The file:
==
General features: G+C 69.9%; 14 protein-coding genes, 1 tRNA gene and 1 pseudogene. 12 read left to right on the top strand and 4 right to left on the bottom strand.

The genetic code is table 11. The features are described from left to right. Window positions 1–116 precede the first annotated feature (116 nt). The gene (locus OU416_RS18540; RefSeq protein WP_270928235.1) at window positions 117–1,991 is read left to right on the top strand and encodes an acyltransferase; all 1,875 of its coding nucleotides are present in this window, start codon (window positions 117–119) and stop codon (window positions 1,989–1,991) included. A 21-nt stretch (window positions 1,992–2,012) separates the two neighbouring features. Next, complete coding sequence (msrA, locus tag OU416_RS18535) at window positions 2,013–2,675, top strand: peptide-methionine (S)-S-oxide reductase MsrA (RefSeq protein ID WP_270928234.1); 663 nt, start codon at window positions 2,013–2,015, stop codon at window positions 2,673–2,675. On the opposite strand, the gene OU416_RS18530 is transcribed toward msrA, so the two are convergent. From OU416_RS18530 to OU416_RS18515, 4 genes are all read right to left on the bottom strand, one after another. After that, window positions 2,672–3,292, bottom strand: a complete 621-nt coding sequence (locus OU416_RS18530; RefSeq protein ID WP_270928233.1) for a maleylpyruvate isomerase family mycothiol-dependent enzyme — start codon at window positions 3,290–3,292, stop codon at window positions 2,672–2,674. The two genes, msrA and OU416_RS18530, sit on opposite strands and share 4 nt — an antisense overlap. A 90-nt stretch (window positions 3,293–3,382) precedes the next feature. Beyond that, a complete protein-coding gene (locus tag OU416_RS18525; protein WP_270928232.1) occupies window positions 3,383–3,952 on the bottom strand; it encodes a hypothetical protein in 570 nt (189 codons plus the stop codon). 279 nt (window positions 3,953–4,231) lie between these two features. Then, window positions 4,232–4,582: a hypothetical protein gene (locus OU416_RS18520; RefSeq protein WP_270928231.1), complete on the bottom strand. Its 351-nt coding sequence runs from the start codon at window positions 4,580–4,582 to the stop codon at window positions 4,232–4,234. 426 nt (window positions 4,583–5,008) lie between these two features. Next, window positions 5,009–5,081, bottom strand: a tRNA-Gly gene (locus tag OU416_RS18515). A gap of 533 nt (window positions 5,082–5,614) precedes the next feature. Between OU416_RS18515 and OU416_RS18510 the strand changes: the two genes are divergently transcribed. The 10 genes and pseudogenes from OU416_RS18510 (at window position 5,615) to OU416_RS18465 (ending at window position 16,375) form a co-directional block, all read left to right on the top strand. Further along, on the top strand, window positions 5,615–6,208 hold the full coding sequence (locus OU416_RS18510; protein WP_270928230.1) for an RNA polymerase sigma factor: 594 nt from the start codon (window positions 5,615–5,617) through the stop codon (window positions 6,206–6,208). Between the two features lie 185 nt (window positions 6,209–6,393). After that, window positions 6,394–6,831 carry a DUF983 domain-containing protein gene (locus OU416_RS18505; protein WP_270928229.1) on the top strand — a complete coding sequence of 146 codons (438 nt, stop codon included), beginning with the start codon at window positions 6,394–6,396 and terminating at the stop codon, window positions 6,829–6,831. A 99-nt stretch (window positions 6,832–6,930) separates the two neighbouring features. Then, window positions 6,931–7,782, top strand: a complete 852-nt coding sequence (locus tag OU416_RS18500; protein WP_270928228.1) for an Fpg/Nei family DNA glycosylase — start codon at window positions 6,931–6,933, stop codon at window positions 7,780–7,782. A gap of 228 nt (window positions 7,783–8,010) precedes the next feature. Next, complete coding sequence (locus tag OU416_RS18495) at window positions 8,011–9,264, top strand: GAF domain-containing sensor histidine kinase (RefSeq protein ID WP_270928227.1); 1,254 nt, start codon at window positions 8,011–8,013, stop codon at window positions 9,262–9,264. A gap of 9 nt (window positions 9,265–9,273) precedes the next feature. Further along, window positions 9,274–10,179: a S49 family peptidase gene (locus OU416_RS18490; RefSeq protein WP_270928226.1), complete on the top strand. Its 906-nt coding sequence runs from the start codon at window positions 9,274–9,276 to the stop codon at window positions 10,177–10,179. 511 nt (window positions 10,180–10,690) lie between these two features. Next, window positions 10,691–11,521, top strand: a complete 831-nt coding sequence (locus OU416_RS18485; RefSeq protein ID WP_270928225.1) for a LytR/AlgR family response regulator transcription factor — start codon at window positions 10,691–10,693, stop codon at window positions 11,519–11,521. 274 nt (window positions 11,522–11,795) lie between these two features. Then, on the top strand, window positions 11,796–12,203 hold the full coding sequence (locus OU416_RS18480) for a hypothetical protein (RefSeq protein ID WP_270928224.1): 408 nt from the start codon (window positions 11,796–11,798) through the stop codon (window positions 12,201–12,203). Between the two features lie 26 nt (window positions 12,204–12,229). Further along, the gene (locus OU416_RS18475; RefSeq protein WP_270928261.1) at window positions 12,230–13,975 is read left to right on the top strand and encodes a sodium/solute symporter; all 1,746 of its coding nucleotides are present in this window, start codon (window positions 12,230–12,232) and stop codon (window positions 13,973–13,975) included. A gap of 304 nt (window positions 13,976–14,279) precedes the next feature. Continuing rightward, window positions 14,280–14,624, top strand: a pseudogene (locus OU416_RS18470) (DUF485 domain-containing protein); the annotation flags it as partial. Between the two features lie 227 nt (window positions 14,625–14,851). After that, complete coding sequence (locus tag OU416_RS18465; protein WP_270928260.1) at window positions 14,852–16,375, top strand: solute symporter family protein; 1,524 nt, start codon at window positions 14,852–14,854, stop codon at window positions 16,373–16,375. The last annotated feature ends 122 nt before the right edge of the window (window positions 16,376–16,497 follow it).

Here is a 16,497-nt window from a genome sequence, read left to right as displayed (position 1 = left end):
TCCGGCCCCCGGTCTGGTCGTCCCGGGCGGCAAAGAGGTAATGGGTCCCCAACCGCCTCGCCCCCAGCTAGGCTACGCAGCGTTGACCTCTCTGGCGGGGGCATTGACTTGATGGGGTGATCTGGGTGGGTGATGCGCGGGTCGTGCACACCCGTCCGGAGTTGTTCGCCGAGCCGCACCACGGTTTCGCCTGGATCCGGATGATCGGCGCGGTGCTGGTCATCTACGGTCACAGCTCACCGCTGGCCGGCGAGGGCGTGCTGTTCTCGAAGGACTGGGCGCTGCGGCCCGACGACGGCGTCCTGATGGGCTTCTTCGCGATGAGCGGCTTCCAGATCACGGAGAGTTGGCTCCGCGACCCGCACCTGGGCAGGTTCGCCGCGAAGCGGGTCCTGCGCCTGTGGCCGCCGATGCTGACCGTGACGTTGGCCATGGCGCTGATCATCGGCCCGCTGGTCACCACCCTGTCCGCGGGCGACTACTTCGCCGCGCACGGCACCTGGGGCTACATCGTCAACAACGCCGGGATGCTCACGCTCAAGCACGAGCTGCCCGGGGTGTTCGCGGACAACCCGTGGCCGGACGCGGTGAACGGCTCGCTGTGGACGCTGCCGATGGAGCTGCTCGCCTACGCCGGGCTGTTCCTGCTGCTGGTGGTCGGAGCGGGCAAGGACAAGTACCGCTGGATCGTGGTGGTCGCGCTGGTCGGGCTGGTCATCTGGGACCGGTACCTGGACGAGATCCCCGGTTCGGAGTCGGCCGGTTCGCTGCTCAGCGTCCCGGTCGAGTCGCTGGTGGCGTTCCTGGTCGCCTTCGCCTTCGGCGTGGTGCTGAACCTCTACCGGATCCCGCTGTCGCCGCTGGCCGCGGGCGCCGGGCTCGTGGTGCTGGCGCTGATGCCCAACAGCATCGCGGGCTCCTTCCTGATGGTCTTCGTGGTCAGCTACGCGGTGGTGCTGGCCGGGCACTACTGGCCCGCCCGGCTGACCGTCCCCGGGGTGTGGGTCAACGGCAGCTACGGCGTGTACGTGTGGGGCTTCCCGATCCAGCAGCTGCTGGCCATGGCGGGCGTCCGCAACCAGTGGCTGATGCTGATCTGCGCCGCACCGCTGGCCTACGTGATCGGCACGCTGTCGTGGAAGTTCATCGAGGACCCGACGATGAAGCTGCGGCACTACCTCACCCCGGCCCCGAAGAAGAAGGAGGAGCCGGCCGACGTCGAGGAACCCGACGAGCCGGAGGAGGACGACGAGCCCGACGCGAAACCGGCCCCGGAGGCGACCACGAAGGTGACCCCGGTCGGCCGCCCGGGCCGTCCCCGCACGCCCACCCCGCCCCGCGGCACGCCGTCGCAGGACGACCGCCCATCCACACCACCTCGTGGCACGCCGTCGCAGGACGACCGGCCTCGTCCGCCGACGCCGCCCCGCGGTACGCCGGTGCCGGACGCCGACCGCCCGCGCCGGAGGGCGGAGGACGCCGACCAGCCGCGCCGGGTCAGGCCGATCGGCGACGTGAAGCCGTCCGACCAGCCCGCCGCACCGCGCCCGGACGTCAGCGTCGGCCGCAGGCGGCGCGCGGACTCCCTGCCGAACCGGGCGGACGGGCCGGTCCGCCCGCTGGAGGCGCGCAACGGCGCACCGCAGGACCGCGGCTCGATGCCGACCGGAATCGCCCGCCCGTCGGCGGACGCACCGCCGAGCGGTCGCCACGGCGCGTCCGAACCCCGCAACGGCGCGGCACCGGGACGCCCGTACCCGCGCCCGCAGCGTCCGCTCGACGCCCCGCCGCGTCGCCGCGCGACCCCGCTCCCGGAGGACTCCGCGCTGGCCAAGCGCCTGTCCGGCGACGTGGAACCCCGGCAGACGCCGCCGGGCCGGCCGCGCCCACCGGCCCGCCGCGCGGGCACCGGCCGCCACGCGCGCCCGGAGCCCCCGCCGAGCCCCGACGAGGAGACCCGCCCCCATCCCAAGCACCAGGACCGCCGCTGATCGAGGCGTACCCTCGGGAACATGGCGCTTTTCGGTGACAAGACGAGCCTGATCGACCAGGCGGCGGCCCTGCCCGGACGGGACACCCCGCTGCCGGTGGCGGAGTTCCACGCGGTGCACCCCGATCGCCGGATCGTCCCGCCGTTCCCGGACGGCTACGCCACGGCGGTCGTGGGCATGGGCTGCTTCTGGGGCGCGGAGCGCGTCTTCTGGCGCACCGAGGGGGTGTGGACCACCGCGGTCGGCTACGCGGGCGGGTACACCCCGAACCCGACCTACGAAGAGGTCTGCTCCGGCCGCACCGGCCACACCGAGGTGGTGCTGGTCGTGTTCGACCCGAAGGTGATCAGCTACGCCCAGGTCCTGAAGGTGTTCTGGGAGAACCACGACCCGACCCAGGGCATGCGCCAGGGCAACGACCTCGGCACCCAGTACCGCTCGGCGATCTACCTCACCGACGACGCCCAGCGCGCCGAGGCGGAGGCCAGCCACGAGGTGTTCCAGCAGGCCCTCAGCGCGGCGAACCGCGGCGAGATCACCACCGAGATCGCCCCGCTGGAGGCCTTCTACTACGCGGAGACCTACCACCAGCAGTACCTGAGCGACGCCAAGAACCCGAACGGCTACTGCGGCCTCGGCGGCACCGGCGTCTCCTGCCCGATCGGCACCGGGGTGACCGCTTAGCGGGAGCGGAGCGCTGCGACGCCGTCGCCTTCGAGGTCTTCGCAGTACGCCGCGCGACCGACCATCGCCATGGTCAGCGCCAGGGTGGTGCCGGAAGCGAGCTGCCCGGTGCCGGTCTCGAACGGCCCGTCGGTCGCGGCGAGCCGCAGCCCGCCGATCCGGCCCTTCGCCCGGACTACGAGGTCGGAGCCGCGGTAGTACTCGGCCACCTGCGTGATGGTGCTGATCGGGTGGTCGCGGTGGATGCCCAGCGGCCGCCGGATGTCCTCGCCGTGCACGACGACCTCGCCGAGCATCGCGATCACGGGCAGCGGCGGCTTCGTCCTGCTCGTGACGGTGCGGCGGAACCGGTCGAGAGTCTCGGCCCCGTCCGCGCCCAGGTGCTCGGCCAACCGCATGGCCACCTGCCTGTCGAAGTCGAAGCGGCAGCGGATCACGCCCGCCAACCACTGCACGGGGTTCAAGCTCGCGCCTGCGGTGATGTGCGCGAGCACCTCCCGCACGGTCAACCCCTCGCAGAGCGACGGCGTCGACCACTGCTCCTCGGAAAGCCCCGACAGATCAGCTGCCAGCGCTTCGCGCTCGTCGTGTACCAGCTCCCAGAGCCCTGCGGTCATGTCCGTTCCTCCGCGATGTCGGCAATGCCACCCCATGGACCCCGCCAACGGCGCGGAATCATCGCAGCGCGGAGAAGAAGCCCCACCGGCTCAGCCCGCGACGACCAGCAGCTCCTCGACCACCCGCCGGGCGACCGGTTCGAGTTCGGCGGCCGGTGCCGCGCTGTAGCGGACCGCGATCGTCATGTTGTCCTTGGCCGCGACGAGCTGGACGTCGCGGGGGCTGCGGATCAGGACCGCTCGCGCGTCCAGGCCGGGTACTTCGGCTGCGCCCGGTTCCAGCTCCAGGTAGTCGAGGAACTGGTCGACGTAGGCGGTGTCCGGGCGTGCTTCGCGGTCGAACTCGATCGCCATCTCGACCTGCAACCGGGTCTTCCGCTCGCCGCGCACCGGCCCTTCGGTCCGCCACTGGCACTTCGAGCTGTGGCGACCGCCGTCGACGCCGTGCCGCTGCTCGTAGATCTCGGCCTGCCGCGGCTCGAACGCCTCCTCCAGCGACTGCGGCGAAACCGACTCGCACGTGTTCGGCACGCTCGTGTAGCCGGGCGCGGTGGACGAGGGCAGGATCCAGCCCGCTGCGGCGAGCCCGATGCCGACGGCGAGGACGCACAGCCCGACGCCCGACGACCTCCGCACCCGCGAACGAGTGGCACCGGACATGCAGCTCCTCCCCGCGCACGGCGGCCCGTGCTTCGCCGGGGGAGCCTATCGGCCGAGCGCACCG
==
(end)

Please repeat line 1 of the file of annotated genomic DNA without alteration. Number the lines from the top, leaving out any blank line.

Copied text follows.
General features: G+C 69.9%; 14 protein-coding genes, 1 tRNA gene and 1 pseudogene. 12 read left to right on the top strand and 4 right to left on the bottom strand.